Burning a DVD with MGI VideoWave III

Q. Burning (CD) Question

I have a music video I created using MGI VideoWave III editing software. I want to get it onto disk to send to my friends and family. How do I do this? I have DVD-ROM and CD-RW drives. Is it true that CD-RW drives only write audio and data? Do I have to buy a $3,000 DVD-burner?

David Brody

Internet



A. The answer is no, David. You don’t have to break the bank to burn video onto disc. You have three options to consider.

1) Specify the output of your final movie in MGI VideoWave III’s "Produce Output To" dialog to create a file with the .mpg extension to play in Windows Media Player or RealPlayer, or .mov for Apple’s QuickTime Player. You’ll have to experiment with slowing the frame rate and shrinking window size until you get the best performance to size ratio. This is an option you have with your current configuration. That’s the good news. The bad news is that if you want to put full-screen full-motion video onto disc, you might have to raid the coffers.

2) A second option is to create a VideoCD. It will be a moderate investment, with several components, but getting there could be half the fun. First, convert your digital media to MPEG-1. VideoCD is a format widely used overseas. It has near VHS quality, and a 650MB disk holds about 60 minutes of 352×240 (not 640×480 NTSC) full screen MPEG-1 video and audio. For playback a standalone DVD player that supports VideoCD is needed (the Web site www.vcdhelper.com lists many to choose from). Authoring software is the next step. You can use programs like Adobe Premiere, Xing Encoder, QuickTime 4.0 Pro and others to premaster to VideoCD 2.0 format. Burning to CD-RW, you’ll use software that supports VideoCD: CeQuardrat, WinOnCD, Nero, are a few.

3) The best looking but most costly option is DVD rewriteable. We’re all anxious for an affordable full-motion, full-screen DVD rewriteable drive to burn video on our home PCs. And it wasn’t so very long ago that we were dying for CD-RW to write data & audio files. Professionals paid thousands for audio CD burners a few years ago and they’re paying thousands now for DVD burners. I paid $150 for my internal CD-RW. I guess the moral is "good things come to those who wait," and with the accelerated rate at which all these wonderful tools come to us the wait shouldn’t be long. If you bought the real thing now you’d need an MPEG-2 encoder and authoring software solution, and a DVD recorder which would look and sound gorgeous but cost well–and I stress well–into the thousands. But for the moment the recordable DVD format wars are still being waged. The major electronics companies support different recording schemes: Sony/Phillips (DVD+RW), Pioneer (DVD-RW), Panasonic, Hitachi, Toshiba (DVD-RAM). Someday we’ll all look back on this and laugh, well, except for the guy with the $6,500 DVD burner he bought in back in ’99.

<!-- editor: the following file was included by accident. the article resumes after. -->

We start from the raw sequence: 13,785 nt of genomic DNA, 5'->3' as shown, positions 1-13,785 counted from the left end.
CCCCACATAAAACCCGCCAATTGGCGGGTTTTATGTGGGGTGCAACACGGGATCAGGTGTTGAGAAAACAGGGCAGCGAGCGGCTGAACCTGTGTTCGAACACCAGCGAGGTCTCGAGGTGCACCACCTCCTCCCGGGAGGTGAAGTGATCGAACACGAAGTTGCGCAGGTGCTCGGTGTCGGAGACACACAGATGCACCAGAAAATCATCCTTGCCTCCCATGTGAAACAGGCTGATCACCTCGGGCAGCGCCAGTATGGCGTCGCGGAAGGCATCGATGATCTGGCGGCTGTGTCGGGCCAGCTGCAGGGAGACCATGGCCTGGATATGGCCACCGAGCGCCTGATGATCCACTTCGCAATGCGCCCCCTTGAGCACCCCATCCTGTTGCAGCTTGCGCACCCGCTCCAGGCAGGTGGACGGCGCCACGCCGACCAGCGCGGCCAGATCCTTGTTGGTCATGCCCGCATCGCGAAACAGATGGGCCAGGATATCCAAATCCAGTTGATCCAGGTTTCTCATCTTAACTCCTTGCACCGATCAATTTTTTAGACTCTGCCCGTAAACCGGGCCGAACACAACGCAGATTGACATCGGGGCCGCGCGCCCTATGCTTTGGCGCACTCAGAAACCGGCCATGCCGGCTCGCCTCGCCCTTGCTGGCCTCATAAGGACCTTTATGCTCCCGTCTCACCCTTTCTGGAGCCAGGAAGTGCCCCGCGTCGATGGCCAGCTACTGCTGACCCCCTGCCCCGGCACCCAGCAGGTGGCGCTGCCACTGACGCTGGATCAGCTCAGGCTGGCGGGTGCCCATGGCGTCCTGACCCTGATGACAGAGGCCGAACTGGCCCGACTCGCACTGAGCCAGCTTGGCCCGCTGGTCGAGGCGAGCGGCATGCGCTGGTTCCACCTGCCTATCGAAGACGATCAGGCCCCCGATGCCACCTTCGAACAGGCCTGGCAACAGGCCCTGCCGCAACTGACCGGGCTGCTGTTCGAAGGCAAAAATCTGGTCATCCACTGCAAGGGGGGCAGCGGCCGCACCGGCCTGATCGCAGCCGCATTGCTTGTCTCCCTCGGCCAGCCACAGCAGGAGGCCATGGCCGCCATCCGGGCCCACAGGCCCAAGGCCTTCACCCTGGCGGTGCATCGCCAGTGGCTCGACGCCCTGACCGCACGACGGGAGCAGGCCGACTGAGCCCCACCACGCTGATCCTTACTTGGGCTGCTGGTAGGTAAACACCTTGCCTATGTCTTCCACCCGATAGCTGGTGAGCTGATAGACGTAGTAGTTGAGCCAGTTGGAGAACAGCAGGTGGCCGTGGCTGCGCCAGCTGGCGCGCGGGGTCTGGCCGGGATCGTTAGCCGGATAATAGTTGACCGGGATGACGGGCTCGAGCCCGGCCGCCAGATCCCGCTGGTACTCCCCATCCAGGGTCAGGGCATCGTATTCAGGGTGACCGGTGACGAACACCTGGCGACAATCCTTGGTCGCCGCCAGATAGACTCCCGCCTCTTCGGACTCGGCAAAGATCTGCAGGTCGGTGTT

Q. My Friend Flicker

I’d like to record the images from my Mac’s screen onto video. I’ve tried taking video outputs from the back of my computer with poor results. I’ve also tried videotaping the screen directly but always have raster scan lines from the monitor. I’ve tried different frequency rates on the monitor with varying results. How do I record my computer screen clearer?

Billy Martin

Vail Schools



A. Billy, the only way you’ll get the results that you’re looking for is with a direct signal coming out, so consider the following:

1) If you’ve tried the video out on an older Mac, like one of the Quadra AV models, the results can be poor. It depends on the video card and its resolution support. If you have an older Mac a new card might be easily obtained and not too costly.

2) You can also look into a peripheral unit with anti-flickering filters and on-screen control of picture, for about $200. This will also provide Composite (RCA) or possibly S-video outputs and take the signal directly to your VCR. For example, ADS Technologies (www.adstech.com) offers the TV Elite XGA that supports both PC and Macintosh hardware platforms.

3) If you end up shooting the screen with a camcorder, use the best possible camera and tape you can. Try to match shutter speed settings with the refresh rate of the monitor to achieve the best result, although this approach is doomed to only moderate success.



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